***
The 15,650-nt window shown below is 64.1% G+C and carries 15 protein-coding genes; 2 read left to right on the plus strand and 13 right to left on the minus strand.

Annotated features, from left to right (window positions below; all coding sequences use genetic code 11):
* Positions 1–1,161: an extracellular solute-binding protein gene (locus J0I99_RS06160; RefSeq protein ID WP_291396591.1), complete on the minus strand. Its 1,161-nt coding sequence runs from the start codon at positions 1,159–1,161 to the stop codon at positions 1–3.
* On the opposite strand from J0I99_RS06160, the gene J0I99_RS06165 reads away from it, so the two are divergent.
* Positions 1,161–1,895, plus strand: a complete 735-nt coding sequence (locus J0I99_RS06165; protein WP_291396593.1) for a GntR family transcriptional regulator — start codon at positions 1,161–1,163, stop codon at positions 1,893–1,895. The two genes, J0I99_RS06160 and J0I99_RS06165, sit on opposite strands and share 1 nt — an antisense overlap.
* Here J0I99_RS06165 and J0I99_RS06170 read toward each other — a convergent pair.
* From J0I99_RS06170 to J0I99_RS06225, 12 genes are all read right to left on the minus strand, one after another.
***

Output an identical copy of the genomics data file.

The 15,650-nt window shown below is 64.1% G+C and carries 15 protein-coding genes; 2 read left to right on the plus strand and 13 right to left on the minus strand.

Annotated features, from left to right (window positions below; all coding sequences use genetic code 11):
* Positions 1–1,161: an extracellular solute-binding protein gene (locus J0I99_RS06160; RefSeq protein ID WP_291396591.1), complete on the minus strand. Its 1,161-nt coding sequence runs from the start codon at positions 1,159–1,161 to the stop codon at positions 1–3.
* On the opposite strand from J0I99_RS06160, the gene J0I99_RS06165 reads away from it, so the two are divergent.
* Positions 1,161–1,895, plus strand: a complete 735-nt coding sequence (locus J0I99_RS06165; protein WP_291396593.1) for a GntR family transcriptional regulator — start codon at positions 1,161–1,163, stop codon at positions 1,893–1,895. The two genes, J0I99_RS06160 and J0I99_RS06165, sit on opposite strands and share 1 nt — an antisense overlap.
* Here J0I99_RS06165 and J0I99_RS06170 read toward each other — a convergent pair.
* From J0I99_RS06170 to J0I99_RS06225, 12 genes are all read right to left on the minus strand, one after another.